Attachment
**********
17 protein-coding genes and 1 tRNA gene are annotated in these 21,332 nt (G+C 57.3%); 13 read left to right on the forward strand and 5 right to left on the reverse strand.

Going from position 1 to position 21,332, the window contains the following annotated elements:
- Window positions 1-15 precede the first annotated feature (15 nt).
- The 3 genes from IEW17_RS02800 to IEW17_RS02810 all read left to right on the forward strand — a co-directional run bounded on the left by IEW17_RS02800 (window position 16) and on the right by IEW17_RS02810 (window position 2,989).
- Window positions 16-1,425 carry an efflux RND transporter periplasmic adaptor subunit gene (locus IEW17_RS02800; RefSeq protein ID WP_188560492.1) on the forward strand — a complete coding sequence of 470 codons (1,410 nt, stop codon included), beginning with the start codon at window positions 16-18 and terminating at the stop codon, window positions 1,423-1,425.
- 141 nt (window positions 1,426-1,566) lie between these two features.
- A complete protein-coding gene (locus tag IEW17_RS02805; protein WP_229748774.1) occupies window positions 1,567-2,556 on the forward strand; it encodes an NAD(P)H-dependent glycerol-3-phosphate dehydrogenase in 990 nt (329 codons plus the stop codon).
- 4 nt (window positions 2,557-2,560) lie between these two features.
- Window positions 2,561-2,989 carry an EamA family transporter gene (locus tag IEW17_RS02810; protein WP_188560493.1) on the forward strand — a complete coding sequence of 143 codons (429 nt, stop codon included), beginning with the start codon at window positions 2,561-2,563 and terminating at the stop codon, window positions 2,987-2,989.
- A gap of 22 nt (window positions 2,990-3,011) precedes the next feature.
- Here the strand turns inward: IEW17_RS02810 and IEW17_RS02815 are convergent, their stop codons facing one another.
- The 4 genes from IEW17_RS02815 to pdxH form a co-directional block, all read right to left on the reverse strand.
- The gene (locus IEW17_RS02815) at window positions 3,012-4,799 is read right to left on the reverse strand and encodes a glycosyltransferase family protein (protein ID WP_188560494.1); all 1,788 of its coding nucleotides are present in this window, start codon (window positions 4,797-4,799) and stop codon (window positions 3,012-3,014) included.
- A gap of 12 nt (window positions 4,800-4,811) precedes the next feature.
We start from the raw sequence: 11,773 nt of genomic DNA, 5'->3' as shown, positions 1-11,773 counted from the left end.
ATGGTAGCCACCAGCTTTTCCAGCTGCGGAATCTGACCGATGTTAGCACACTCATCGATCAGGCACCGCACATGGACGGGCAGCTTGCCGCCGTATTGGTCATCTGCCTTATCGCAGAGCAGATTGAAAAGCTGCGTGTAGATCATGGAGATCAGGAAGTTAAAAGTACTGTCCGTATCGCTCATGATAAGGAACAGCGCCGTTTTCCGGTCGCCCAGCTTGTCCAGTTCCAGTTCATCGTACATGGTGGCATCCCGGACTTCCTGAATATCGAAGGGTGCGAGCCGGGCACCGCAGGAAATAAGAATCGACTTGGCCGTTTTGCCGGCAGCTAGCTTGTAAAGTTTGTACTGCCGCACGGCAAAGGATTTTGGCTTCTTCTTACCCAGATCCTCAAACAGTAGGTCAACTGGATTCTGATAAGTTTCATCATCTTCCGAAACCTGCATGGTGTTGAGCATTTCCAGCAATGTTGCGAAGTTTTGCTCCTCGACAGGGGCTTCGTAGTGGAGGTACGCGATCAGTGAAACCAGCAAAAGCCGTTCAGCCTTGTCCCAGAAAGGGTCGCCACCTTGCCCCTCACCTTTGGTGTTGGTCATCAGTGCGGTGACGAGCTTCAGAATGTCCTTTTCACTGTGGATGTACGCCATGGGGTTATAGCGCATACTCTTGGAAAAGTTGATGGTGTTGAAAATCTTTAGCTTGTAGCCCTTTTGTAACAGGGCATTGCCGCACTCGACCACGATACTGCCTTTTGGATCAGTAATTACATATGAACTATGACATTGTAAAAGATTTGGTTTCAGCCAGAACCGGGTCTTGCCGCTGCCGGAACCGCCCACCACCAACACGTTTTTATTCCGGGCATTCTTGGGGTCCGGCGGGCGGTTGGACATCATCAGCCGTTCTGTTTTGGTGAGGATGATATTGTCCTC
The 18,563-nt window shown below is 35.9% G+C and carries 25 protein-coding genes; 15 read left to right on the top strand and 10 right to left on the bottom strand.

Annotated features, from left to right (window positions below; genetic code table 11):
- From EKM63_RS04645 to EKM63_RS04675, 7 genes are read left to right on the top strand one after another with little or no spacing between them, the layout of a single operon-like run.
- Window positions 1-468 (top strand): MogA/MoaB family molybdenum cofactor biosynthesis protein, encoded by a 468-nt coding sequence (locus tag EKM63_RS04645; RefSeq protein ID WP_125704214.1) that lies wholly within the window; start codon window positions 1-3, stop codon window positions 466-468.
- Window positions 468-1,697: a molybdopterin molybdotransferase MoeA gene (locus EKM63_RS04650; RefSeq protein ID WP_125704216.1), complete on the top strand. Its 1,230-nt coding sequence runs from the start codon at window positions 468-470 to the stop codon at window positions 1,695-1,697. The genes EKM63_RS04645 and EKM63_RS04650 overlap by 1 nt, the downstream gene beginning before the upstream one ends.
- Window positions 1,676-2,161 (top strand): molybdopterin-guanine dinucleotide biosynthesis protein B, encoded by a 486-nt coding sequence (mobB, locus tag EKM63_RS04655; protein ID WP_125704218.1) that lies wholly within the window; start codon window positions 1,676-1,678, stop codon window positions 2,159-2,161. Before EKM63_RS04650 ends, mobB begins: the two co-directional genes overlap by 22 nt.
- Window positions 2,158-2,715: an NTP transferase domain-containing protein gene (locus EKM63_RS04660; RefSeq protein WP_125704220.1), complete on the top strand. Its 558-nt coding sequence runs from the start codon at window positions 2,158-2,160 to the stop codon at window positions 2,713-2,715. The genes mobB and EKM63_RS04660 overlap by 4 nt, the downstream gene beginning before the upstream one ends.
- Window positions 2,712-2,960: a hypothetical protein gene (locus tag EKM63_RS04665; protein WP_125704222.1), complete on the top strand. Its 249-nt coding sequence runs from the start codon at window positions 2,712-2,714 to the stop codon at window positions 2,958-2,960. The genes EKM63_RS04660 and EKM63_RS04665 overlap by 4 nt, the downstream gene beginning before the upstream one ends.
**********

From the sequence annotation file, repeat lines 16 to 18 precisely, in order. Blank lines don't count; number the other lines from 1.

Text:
ATGGTAGCCACCAGCTTTTCCAGCTGCGGAATCTGACCGATGTTAGCACACTCATCGATCAGGCACCGCACATGGACGGGCAGCTTGCCGCCGTATTGGTCATCTGCCTTATCGCAGAGCAGATTGAAAAGCTGCGTGTAGATCATGGAGATCAGGAAGTTAAAAGTACTGTCCGTATCGCTCATGATAAGGAACAGCGCCGTTTTCCGGTCGCCCAGCTTGTCCAGTTCCAGTTCATCGTACATGGTGGCATCCCGGACTTCCTGAATATCGAAGGGTGCGAGCCGGGCACCGCAGGAAATAAGAATCGACTTGGCCGTTTTGCCGGCAGCTAGCTTGTAAAGTTTGTACTGCCGCACGGCAAAGGATTTTGGCTTCTTCTTACCCAGATCCTCAAACAGTAGGTCAACTGGATTCTGATAAGTTTCATCATCTTCCGAAACCTGCATGGTGTTGAGCATTTCCAGCAATGTTGCGAAGTTTTGCTCCTCGACAGGGGCTTCGTAGTGGAGGTACGCGATCAGTGAAACCAGCAAAAGCCGTTCAGCCTTGTCCCAGAAAGGGTCGCCACCTTGCCCCTCACCTTTGGTGTTGGTCATCAGTGCGGTGACGAGCTTCAGAATGTCCTTTTCACTGTGGATGTACGCCATGGGGTTATAGCGCATACTCTTGGAAAAGTTGATGGTGTTGAAAATCTTTAGCTTGTAGCCCTTTTGTAACAGGGCATTGCCGCACTCGACCACGATACTGCCTTTTGGATCAGTAATTACATATGAACTATGACATTGTAAAAGATTTGGTTTCAGCCAGAACCGGGTCTTGCCGCTGCCGGAACCGCCCACCACCAACACGTTTTTATTCCGGGCATTCTTGGGGTCCGGCGGGCGGTTGGACATCATCAGCCGTTCTGTTTTGGTGAGGATGATATTGTCCTC
The 18,563-nt window shown below is 35.9% G+C and carries 25 protein-coding genes; 15 read left to right on the top strand and 10 right to left on the bottom strand.

Annotated features, from left to right (window positions below; genetic code table 11):